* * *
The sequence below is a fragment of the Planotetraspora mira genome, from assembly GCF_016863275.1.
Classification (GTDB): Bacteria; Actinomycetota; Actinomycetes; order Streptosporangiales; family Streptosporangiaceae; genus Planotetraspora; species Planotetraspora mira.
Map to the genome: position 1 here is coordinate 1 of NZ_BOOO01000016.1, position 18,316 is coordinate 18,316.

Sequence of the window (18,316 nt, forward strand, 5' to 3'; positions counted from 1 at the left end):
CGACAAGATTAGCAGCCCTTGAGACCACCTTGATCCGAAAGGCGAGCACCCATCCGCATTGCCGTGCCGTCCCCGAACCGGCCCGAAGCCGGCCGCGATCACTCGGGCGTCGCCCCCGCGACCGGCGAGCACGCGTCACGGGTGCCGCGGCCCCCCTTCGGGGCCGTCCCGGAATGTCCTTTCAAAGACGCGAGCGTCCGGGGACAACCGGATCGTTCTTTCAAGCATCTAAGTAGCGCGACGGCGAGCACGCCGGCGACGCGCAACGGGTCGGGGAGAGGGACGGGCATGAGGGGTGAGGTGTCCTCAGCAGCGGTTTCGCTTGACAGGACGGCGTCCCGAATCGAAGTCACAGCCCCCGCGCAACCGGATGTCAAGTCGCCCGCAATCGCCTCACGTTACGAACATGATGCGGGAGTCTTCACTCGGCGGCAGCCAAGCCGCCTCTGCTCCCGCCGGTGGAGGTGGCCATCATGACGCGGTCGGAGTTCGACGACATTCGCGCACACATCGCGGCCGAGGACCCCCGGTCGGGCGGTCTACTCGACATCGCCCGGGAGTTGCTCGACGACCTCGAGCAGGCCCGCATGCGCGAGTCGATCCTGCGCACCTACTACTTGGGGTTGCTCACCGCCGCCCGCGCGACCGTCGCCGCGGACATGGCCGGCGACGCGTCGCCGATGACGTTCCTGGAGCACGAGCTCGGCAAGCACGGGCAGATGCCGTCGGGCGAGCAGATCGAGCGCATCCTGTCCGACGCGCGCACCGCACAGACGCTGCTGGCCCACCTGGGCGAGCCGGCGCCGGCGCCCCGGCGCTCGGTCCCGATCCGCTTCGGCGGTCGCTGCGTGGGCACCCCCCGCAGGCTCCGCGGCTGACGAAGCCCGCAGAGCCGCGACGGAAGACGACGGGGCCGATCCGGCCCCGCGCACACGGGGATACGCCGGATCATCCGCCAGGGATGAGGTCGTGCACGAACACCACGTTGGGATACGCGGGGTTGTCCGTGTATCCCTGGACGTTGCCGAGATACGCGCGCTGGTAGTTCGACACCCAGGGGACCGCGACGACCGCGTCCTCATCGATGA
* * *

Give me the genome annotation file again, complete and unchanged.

The sequence below is a fragment of the Planotetraspora mira genome, from assembly GCF_016863275.1.
Classification (GTDB): Bacteria; Actinomycetota; Actinomycetes; order Streptosporangiales; family Streptosporangiaceae; genus Planotetraspora; species Planotetraspora mira.
Map to the genome: position 1 here is coordinate 1 of NZ_BOOO01000016.1, position 18,316 is coordinate 18,316.

Sequence of the window (18,316 nt, forward strand, 5' to 3'; positions counted from 1 at the left end):
CGACAAGATTAGCAGCCCTTGAGACCACCTTGATCCGAAAGGCGAGCACCCATCCGCATTGCCGTGCCGTCCCCGAACCGGCCCGAAGCCGGCCGCGATCACTCGGGCGTCGCCCCCGCGACCGGCGAGCACGCGTCACGGGTGCCGCGGCCCCCCTTCGGGGCCGTCCCGGAATGTCCTTTCAAAGACGCGAGCGTCCGGGGACAACCGGATCGTTCTTTCAAGCATCTAAGTAGCGCGACGGCGAGCACGCCGGCGACGCGCAACGGGTCGGGGAGAGGGACGGGCATGAGGGGTGAGGTGTCCTCAGCAGCGGTTTCGCTTGACAGGACGGCGTCCCGAATCGAAGTCACAGCCCCCGCGCAACCGGATGTCAAGTCGCCCGCAATCGCCTCACGTTACGAACATGATGCGGGAGTCTTCACTCGGCGGCAGCCAAGCCGCCTCTGCTCCCGCCGGTGGAGGTGGCCATCATGACGCGGTCGGAGTTCGACGACATTCGCGCACACATCGCGGCCGAGGACCCCCGGTCGGGCGGTCTACTCGACATCGCCCGGGAGTTGCTCGACGACCTCGAGCAGGCCCGCATGCGCGAGTCGATCCTGCGCACCTACTACTTGGGGTTGCTCACCGCCGCCCGCGCGACCGTCGCCGCGGACATGGCCGGCGACGCGTCGCCGATGACGTTCCTGGAGCACGAGCTCGGCAAGCACGGGCAGATGCCGTCGGGCGAGCAGATCGAGCGCATCCTGTCCGACGCGCGCACCGCACAGACGCTGCTGGCCCACCTGGGCGAGCCGGCGCCGGCGCCCCGGCGCTCGGTCCCGATCCGCTTCGGCGGTCGCTGCGTGGGCACCCCCCGCAGGCTCCGCGGCTGACGAAGCCCGCAGAGCCGCGACGGAAGACGACGGGGCCGATCCGGCCCCGCGCACACGGGGATACGCCGGATCATCCGCCAGGGATGAGGTCGTGCACGAACACCACGTTGGGATACGCGGGGTTGTCCGTGTATCCCTGGACGTTGCCGAGATACGCGCGCTGGTAGTTCGACACCCAGGGGACCGCGACGACCGCGTCCTCATCGATGA